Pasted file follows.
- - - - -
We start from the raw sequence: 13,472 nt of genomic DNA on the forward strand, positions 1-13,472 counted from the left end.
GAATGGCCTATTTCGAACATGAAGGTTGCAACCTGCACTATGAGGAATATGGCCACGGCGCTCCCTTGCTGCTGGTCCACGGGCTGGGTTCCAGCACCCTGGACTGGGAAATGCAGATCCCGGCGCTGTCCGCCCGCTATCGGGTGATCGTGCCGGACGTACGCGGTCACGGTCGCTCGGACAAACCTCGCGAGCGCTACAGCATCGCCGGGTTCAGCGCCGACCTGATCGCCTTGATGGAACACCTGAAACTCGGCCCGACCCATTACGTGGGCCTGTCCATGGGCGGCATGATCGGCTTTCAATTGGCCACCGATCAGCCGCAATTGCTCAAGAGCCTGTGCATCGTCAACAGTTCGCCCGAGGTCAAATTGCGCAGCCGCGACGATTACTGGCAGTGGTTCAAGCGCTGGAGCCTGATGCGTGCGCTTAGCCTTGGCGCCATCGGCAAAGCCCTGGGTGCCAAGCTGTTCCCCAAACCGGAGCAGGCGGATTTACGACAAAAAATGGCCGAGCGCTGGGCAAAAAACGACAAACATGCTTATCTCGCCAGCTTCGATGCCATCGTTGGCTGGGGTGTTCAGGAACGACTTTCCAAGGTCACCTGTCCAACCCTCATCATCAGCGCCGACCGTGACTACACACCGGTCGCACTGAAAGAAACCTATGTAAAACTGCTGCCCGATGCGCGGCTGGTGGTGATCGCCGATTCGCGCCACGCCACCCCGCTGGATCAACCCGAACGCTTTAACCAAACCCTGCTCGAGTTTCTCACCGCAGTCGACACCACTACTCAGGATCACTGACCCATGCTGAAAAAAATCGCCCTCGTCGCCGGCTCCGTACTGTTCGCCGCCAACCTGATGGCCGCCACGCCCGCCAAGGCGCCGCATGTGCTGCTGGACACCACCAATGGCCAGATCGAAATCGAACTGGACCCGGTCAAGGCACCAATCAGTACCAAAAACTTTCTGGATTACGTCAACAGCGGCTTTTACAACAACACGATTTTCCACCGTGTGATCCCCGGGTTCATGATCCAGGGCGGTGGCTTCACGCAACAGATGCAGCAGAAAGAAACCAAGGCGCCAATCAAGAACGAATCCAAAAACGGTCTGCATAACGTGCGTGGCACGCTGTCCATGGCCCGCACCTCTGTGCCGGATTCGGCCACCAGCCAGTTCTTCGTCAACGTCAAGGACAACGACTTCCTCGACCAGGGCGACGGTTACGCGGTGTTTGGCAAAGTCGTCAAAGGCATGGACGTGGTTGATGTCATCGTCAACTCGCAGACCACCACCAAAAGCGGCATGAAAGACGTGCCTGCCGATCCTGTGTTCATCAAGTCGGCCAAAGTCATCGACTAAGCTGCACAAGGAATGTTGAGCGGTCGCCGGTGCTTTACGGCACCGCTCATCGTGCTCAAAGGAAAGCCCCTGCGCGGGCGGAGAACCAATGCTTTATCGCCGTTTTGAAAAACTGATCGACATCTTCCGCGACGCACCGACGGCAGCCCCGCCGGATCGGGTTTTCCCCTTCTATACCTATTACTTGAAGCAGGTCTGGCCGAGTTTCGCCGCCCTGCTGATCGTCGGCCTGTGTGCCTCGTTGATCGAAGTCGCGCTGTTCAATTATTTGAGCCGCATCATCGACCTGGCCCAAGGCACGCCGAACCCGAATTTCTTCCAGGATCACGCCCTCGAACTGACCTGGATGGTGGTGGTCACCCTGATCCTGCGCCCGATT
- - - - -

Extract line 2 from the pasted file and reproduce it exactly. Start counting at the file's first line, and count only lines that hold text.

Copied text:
GAATGGCCTATTTCGAACATGAAGGTTGCAACCTGCACTATGAGGAATATGGCCACGGCGCTCCCTTGCTGCTGGTCCACGGGCTGGGTTCCAGCACCCTGGACTGGGAAATGCAGATCCCGGCGCTGTCCGCCCGCTATCGGGTGATCGTGCCGGACGTACGCGGTCACGGTCGCTCGGACAAACCTCGCGAGCGCTACAGCATCGCCGGGTTCAGCGCCGACCTGATCGCCTTGATGGAACACCTGAAACTCGGCCCGACCCATTACGTGGGCCTGTCCATGGGCGGCATGATCGGCTTTCAATTGGCCACCGATCAGCCGCAATTGCTCAAGAGCCTGTGCATCGTCAACAGTTCGCCCGAGGTCAAATTGCGCAGCCGCGACGATTACTGGCAGTGGTTCAAGCGCTGGAGCCTGATGCGTGCGCTTAGCCTTGGCGCCATCGGCAAAGCCCTGGGTGCCAAGCTGTTCCCCAAACCGGAGCAGGCGGATTTACGACAAAAAATGGCCGAGCGCTGGGCAAAAAACGACAAACATGCTTATCTCGCCAGCTTCGATGCCATCGTTGGCTGGGGTGTTCAGGAACGACTTTCCAAGGTCACCTGTCCAACCCTCATCATCAGCGCCGACCGTGACTACACACCGGTCGCACTGAAAGAAACCTATGTAAAACTGCTGCCCGATGCGCGGCTGGTGGTGATCGCCGATTCGCGCCACGCCACCCCGCTGGATCAACCCGAACGCTTTAACCAAACCCTGCTCGAGTTTCTCACCGCAGTCGACACCACTACTCAGGATCACTGACCCATGCTGAAAAAAATCGCCCTCGTCGCCGGCTCCGTACTGTTCGCCGCCAACCTGATGGCCGCCACGCCCGCCAAGGCGCCGCATGTGCTGCTGGACACCACCAATGGCCAGATCGAAATCGAACTGGACCCGGTCAAGGCACCAATCAGTACCAAAAACTTTCTGGATTACGTCAACAGCGGCTTTTACAACAACACGATTTTCCACCGTGTGATCCCCGGGTTCATGATCCAGGGCGGTGGCTTCACGCAACAGATGCAGCAGAAAGAAACCAAGGCGCCAATCAAGAACGAATCCAAAAACGGTCTGCATAACGTGCGTGGCACGCTGTCCATGGCCCGCACCTCTGTGCCGGATTCGGCCACCAGCCAGTTCTTCGTCAACGTCAAGGACAACGACTTCCTCGACCAGGGCGACGGTTACGCGGTGTTTGGCAAAGTCGTCAAAGGCATGGACGTGGTTGATGTCATCGTCAACTCGCAGACCACCACCAAAAGCGGCATGAAAGACGTGCCTGCCGATCCTGTGTTCATCAAGTCGGCCAAAGTCATCGACTAAGCTGCACAAGGAATGTTGAGCGGTCGCCGGTGCTTTACGGCACCGCTCATCGTGCTCAAAGGAAAGCCCCTGCGCGGGCGGAGAACCAATGCTTTATCGCCGTTTTGAAAAACTGATCGACATCTTCCGCGACGCACCGACGGCAGCCCCGCCGGATCGGGTTTTCCCCTTCTATACCTATTACTTGAAGCAGGTCTGGCCGAGTTTCGCCGCCCTGCTGATCGTCGGCCTGTGTGCCTCGTTGATCGAAGTCGCGCTGTTCAATTATTTGAGCCGCATCATCGACCTGGCCCAAGGCACGCCGAACCCGAATTTCTTCCAGGATCACGCCCTCGAACTGACCTGGATGGTGGTGGTCACCCTGATCCTGCGCCCGATT